Information Technology: Delivering the Remedy for Costly Readmissions

The healthcare industry is battling a chronic challenge: “boomeranging.” This is when patients are discharged from the hospital – only to bounce back shortly after to be readmitted. One in five Medicare patients ends up back in the hospital within a month of discharge. Often, the causes are failed handoffs and faulty communications between acute care and long-term and post-acute care (LTPAC) providers.

Because readmissions have a negative impact on providers and patients alike, hospitals today are exploring new avenues for preventing the boomerang effect. A key approach is partnering with LTPAC providers – strengthening communications across care settings and improving patient data sharing through technology innovations.

Considering the costs

Readmissions are expensive, costing Medicare more than $17 billion a year. To lower the cost and improve the quality of life for discharged patients, the federal government has taken action. Since October 2012, hospitals with high readmission rates of Medicare patients have faced steep fines, as much as 3 percent a year. More than half of the nation’s hospitals – or nearly 2,600 facilities – are penalized every year for having more patients than expected return within a month. Beginning in October 2018, LTPAC facilities with higher-than-expected readmission rates will also be penalized.

Besides costing the Medicare program billions of dollars, hospital readmissions can negatively affect patients’ physical, emotional, and psychological health. Gaps in provider communication can increase the likelihood of medical errors and conflicting care plans. A readmission event can lead to increased stress, which can weaken a patient’s immune system and put them at risk of contracting other illnesses while back in hospital care. A return to the hospital can also result in depression, further jeopardizing the recovery.

Continuing care across settings

When patients transition from a hospital to their next treatment setting, the shift needs to be closely monitored as it presents many risks. High-acuity discharged patients will continue to be vulnerable and require closely coordinated care. One strategy is using a liaison to bridge the coordination of care between settings. This position called a “SNFist” or “post-hospitalist,” is a provider who specializes in caring for patients transitioning from a hospital to an LTPAC facility. Stationed onsite, the SNFist can catch problems early before they trigger a return to the hospital. LTPAC providers with a SNFist program have reduced readmission rates by as much as 56 percent.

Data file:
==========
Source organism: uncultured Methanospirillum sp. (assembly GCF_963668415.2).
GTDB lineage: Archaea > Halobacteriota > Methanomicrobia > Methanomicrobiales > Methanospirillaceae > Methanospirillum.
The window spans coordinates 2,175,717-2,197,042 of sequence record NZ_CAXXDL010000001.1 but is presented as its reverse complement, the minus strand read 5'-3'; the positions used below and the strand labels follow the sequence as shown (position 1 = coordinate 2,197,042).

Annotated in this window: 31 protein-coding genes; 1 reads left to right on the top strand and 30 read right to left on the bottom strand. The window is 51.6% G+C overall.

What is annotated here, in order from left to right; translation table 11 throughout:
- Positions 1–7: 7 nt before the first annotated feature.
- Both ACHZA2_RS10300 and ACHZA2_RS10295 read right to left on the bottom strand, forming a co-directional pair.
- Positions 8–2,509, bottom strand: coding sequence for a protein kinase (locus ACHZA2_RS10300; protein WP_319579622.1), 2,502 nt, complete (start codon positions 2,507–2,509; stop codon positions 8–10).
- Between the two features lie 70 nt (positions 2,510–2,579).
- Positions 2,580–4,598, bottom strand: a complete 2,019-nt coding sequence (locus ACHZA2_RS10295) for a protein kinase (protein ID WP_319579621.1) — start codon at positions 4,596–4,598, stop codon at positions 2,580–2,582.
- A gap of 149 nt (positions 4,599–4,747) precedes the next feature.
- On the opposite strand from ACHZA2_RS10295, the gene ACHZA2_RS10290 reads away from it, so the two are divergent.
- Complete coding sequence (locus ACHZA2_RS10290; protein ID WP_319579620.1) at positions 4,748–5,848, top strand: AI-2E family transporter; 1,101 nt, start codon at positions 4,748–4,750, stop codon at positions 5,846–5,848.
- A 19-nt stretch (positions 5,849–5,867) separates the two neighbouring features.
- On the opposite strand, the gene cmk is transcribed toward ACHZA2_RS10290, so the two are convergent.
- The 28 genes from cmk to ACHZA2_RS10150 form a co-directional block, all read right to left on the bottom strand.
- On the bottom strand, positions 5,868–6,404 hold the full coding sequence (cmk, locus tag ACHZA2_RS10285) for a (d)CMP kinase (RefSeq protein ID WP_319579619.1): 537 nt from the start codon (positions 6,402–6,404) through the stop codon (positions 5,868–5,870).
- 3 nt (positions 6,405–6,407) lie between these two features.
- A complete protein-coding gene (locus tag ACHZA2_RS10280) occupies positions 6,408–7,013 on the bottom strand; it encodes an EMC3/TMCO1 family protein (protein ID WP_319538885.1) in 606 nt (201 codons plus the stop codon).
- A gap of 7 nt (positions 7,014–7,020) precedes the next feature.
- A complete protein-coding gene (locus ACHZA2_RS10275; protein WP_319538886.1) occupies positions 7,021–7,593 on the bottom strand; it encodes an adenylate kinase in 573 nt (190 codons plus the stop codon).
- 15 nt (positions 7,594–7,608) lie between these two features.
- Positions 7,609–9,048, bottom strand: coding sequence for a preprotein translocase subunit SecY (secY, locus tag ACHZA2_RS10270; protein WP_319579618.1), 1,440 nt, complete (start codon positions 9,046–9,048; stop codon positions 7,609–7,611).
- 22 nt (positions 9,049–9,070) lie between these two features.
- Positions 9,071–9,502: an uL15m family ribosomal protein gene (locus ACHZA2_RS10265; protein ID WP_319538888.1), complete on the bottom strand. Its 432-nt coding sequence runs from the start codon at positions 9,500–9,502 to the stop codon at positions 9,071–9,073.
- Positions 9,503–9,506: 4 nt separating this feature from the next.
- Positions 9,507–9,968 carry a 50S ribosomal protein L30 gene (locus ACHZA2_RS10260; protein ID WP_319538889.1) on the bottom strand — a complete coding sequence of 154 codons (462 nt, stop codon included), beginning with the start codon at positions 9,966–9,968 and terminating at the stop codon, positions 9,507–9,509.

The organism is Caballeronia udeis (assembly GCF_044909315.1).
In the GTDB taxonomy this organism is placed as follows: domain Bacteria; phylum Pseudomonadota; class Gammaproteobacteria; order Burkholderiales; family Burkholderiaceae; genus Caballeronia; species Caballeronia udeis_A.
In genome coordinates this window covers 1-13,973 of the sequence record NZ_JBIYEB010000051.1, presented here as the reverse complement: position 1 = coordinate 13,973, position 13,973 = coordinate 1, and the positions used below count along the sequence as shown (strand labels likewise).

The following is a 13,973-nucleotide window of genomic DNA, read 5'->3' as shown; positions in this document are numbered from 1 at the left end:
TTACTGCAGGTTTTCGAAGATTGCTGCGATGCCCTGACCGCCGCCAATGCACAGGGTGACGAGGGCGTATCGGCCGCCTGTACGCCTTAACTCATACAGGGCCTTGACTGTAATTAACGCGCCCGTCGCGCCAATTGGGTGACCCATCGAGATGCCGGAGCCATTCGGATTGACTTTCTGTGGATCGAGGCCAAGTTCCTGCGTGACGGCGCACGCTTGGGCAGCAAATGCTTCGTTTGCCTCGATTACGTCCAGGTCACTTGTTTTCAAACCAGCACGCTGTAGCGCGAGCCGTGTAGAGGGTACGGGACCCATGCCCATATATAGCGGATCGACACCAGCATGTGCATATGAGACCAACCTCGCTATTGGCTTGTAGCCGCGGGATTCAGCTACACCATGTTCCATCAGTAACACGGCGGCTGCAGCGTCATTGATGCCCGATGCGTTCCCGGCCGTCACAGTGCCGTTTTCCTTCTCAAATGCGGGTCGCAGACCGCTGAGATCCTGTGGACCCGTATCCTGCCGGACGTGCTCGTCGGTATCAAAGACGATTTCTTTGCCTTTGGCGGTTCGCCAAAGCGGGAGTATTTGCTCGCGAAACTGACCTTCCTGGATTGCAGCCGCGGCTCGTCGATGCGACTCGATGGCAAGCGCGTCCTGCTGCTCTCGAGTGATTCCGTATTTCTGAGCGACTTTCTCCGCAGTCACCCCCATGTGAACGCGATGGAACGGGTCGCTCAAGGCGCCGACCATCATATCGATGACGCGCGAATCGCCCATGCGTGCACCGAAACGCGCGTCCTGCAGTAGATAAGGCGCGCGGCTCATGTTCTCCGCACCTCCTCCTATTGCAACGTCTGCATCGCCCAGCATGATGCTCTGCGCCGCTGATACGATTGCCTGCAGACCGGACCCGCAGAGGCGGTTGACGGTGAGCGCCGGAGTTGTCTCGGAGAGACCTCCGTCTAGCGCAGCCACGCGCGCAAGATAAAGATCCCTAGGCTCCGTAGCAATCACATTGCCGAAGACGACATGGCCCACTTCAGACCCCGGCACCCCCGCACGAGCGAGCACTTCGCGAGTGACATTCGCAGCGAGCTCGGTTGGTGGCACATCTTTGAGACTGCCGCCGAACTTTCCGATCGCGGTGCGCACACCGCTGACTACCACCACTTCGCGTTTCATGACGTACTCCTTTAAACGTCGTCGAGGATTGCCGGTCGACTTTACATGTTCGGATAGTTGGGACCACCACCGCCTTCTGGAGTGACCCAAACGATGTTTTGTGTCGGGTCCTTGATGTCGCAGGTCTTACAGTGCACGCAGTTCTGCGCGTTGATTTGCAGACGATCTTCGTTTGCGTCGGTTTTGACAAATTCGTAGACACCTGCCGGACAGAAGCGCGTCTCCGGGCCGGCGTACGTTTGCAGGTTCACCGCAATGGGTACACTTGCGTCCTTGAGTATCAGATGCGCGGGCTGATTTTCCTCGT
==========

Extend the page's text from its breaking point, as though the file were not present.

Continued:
Connecting and collaborating

For acute-care and LTPAC providers, several technologies have proven their potential to keep patients from being readmitted:

  • The electronic health record (EHR): The ability to electronically transfer patient information directly from the hospital EHR to the LTPAC provider’s EHR system gives all providers a comprehensive view of the patient journey. However, a study found most LTPAC providers are far behind acute-care providers in EHR adoption and health data exchange, with only 19 percent reporting EHR capabilities. To fully leverage the power of healthcare data and provide better care, the LTPAC industry will need to ramp up its investment in adopting EHR platforms.
  • Predictive analytics: Predictive data analytics already have a prominent role in value-based care, particularly for patients with multiple chronic conditions. These tools enable LTPAC providers to identify high-risk patients and proactively intervene to lower the possibility of a readmission. Also, root causes can be identified, which can lead to preventing readmissions in specific populations, such as patients with diabetes or congestive heart failure. This analysis supports a more precise discharge process, targeted patient education, and the improvement of care protocols in all healthcare settings.
  • Point-of-care solutions: Touch-screen technologies are extending clinician reach, providing new efficiencies, and improving information accuracy at the point of care. For example, tablet or smartphone apps consolidate patient documentation and caregiver communication, creating a single patient or resident record. Care teams can collaborate through a single device to collect vital signs and document daily care and activities of daily living. They can also communicate through voice and secure text messaging. Providers who do not have a SNFist program can use remote monitoring and video technologies to track patients after discharge to the next care setting.
  • Workforce technologies: Tools can be used to automate work management and provide better use of labor resources. These small changes can reduce time-consuming manual tasks – giving providers more time to focus on patient monitoring and care.


 Creating partnerships for lasting success

As the healthcare industry evolves from independent delivery silos to fully integrated systems of care, the future will belong to organizations who can foster patient-centered approaches. Information technology will continue to empower hospitals and LTPAC providers to work together in reaching their shared goals: lowering costly readmissions, achieving better health care management, and improving patient outcomes.